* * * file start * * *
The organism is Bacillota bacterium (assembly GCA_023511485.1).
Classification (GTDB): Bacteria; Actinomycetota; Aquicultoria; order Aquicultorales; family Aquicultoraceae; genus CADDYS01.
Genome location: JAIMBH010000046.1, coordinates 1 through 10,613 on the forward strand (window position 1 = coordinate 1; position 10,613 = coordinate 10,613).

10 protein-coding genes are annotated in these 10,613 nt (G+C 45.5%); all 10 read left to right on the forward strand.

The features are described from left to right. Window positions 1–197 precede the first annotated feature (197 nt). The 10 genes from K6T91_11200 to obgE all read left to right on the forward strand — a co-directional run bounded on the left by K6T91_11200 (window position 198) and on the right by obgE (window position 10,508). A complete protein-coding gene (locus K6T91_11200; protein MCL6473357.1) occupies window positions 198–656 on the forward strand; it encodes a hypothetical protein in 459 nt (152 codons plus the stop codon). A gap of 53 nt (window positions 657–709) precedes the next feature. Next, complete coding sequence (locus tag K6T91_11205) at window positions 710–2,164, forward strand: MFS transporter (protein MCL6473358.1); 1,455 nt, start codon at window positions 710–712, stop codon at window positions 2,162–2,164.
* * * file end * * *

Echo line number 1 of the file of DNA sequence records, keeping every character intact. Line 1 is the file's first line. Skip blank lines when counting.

The organism is Bacillota bacterium (assembly GCA_023511485.1).